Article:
firefox opera glasses.pngWeb browsers are probably among the most updated applications because of how important they are in our daily lives, and also because of how vulnerable they can make us to outside attacks. For example, Firefox 2 has had about 15 different versions since its release in October 2006, and all but three addressed security issues. I calculated out the average duration between new releases, and it works out to one every 39 days, or almost one every month.

I’m happy that these browsers are frequently getting updates because that means they are keeping up with any vulnerabilities and bugs that might arise. The bad news is that over 637 million users out there are surfing the net with an outdated browser. To break it down even further here are the percentage of users using the most current version on a per-browser basis:

  • Internet Explorer 7: 52.5% are up-to-date
  • Safari 3: 70.2% are up-to-date
  • Opera 9: 90.1% are up-to-date
  • Firefox 2: 92.2% are up-to-date

Just barely half of all Internet Explorer 7 users are running the latest release, which means many of them could be vulnerable to outside attacks. Firefox and Opera, on the other hand, are almost always updated to the latest release.

Naturally you would think that this is because Firefox and Opera users are more likely to follow when the companies release new versions of their browsers, but is that really the case? Half of the problem is that Internet Explorer gets updated through Windows Update, and so users aren’t notified of patches from within the browser like they are with Opera and Firefox. For that reason you’d be hard pressed to find someone who could tell you exactly what version of Internet Explorer they’re running, but a good chunk of Opera and Firefox users probably know the version number off the top of their heads.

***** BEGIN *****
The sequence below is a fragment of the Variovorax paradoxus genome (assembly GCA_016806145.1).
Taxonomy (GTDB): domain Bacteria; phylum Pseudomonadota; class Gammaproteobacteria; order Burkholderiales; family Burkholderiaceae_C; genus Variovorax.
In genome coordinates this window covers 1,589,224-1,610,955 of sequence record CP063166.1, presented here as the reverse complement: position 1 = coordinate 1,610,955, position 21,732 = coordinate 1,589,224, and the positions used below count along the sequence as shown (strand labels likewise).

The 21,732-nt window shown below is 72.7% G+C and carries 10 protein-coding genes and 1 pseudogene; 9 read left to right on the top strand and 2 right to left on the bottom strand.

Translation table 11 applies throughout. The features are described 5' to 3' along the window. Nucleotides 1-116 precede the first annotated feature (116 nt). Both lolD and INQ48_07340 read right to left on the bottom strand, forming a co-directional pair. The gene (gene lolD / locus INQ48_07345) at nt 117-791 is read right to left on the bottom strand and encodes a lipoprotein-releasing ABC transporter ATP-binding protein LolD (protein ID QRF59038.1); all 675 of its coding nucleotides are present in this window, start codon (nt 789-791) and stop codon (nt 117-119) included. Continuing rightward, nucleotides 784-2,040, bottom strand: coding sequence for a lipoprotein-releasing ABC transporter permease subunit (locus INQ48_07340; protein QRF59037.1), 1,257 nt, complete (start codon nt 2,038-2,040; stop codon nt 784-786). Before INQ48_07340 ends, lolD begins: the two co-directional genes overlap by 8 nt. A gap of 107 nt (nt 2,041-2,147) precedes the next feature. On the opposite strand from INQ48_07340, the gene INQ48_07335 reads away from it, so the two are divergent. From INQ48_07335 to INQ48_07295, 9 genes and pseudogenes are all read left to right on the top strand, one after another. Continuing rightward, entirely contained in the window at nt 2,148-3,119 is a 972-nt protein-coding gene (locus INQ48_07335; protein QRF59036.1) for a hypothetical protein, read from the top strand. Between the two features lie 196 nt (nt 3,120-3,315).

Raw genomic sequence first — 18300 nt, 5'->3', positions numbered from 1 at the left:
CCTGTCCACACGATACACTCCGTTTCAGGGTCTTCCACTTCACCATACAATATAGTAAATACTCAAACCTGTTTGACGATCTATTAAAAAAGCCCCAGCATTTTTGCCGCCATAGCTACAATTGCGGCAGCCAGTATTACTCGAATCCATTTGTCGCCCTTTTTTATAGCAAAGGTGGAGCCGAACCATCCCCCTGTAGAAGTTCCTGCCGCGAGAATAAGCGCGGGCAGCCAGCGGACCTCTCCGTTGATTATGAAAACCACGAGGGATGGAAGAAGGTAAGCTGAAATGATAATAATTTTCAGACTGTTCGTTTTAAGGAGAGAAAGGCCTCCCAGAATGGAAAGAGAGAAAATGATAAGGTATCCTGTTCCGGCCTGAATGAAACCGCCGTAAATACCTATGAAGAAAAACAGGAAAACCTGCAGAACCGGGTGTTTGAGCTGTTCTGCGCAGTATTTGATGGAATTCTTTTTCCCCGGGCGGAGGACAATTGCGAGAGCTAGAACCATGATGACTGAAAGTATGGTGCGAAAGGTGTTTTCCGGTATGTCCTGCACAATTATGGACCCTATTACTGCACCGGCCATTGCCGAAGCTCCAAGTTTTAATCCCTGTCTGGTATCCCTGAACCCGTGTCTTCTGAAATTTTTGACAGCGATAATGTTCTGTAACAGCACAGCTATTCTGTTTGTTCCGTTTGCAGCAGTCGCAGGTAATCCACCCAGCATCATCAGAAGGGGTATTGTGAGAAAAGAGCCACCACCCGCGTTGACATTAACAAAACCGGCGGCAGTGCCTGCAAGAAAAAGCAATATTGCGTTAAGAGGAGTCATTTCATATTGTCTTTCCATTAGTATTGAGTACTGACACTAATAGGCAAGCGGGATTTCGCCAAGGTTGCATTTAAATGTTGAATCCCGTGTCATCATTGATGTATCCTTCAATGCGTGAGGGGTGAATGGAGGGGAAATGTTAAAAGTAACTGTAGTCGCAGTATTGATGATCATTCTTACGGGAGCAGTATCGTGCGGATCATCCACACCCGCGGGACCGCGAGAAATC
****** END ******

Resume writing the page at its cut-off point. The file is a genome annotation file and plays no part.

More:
You can read more about how the stats were collected, but overall I would say that all of this information is on-par to what I would expect. This makes me wonder how many people out there have expired antivirus subscriptions as well?

Understand the Web Browser Threat [via CNet]